Saturday, February 15, 2020

This seemed rather obvious to me...

...but knowing they have zero experience as criminal prosecutors cinches it for me.

My lone criminal case in Federal court, my (court-appointed) client was a felon charged with possession of a firearm.  The government attorney didn't even blink at sending him back to jail, for, IIRC, the maximum sentence allowed.  I've met prosecuting attorneys socially; they have no compunction about sentencing those they prosecute.  They are mickle in their wroth and rather frighteningly sure in their self-confidence.  Prosecutors don't worry all that much about harshness.

Non-criminal lawyers may think it's a cruel system.  Then again, I don't think Barr cares one way or the other, which is the bigger problem.  He knew Trump was rumbling, he wanted to do his master's bidding.  What his actions betray is either a lack of knowledge as to how trials are conducted and how attorneys need to have stable relationships with judges to the judges know they are reliable, or a complete disregard for anyone not named "Donald Trump".  That's why so many DOJ lawyers are now worrying:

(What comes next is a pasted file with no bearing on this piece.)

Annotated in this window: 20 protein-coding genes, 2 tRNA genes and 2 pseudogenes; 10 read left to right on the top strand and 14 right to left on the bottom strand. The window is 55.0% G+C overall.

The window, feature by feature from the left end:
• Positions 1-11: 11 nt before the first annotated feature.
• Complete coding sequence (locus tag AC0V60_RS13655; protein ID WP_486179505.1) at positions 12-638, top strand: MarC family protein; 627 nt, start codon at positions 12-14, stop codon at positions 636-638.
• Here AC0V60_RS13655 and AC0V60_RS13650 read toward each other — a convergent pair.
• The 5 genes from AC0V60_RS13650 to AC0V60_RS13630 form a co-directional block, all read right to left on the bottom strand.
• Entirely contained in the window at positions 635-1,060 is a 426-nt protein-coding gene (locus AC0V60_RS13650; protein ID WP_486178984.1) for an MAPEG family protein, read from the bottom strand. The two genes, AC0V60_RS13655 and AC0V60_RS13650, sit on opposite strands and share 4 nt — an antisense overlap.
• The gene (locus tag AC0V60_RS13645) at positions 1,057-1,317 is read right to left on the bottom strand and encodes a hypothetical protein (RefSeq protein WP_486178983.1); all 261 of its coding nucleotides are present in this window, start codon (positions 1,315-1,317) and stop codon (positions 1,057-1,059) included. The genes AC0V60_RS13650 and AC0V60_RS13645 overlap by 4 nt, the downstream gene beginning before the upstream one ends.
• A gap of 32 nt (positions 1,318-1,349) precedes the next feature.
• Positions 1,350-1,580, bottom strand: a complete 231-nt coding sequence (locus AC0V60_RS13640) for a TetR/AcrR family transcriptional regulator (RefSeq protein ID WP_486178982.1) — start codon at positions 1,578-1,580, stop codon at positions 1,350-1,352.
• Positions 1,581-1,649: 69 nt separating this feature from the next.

“I’m sure that some D.O.J. attorneys feel that judges are not going to look at them in the same way,” said Mary McCord, a former assistant attorney general for the department’s national security division. “And I’m sure there are judges who are going to wonder, ‘Can we credit what you say, or is D.O.J. going to come back tomorrow and say something different?’”
This happened last November, and one DOJ lawyer tried to withdraw from one of the census cases because his reputation before that judge was in danger of being shredded (through no fault of his own).  The judge wasn't having it, and it left the DOJ in a completely untenable position, again because Trump insisted his will be done.

We haven't heard the last of this.

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